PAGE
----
Note This Before You Enter A Joint-Development Agreement
As independent homes and villas give way for highrises, more and more developers and landowners are coming together for joint-development agreements. Is there something that you should take note of if entering such an agreement?
Get the JDA registered
Any legal paper with terms, conditions and clauses mentioned is valid only if it is registered in the sub-registrar's office. This helps not just the landowner and the developer but also a potential buyer. Generally, it has been noted that people opt for the short-cut and get JDA's notarised or sign it on a stamp paper. This is the wrong way to go ahead.
Note the Supplementary Development Agreement
Not just the JDA, the supplementary development agreement needs to be registered too. This agreement could be a little different from what the JDA mentions and this is in no way wrong. However, it holds no legality if it is not registered.
Transferring the rights to family?
The landowner may want to transfer his ownership rights to a family member. This usually happens through a General Power of Attorney (GPA) and in such a case a landowner can request the homebuyer to transfer the money to the concerned family member with the GPA.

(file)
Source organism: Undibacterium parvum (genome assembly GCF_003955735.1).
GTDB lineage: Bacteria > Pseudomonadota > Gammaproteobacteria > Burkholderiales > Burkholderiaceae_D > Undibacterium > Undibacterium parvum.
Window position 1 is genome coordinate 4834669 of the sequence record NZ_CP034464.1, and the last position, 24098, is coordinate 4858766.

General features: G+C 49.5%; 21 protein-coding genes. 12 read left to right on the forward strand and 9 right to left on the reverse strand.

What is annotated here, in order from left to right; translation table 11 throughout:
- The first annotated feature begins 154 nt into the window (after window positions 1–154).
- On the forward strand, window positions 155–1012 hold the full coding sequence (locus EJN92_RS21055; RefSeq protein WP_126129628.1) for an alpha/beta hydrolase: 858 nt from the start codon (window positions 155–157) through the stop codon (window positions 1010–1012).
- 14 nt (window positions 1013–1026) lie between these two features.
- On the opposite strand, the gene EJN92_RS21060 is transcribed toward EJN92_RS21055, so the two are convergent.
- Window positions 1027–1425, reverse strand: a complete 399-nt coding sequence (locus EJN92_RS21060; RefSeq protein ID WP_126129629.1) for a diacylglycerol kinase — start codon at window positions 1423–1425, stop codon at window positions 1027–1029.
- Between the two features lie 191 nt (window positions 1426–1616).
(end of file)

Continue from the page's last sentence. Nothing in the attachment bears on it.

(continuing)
Buyers should also note that they are dealing with the landowner whose name is mentioned in the JDA as such a transaction is most prone to entertain benami transactions which can get both landowner and buyer into trouble. Also note that it is a buyer's duty to go through the GPA to understand the inheritance and how the land has passed on from one to another.
It is not a title transfer
The registration of a JDA does not mean it is a conveyance deed or a sale deed in favour of a landowner. If a buyer buys from a landowner on the basis of a registered JDA, he/she might fall into trouble given that the marketing rights of the flat are with the builder and he has the power to sell it anyone which the buyer from the landowner may not even realise.
If as the landowner you wish to sell, you would have to keep the Builder No-Objection-Certificate ready or be ready for a tri-partite agreement between the landowner, developer and the buyer. If the developer does not comply, buyers should keep away from the purchase.
No home loan with registration
A home loan by a reputed bank would not be sanctioned if the JDA is not registered. The developer may direct you to other non-banking finance companies which may or may not be the right way out. Do note that issues such as defect in JDA, fraud by landowners, unsanctioned loans may falter your home buying plan altogether.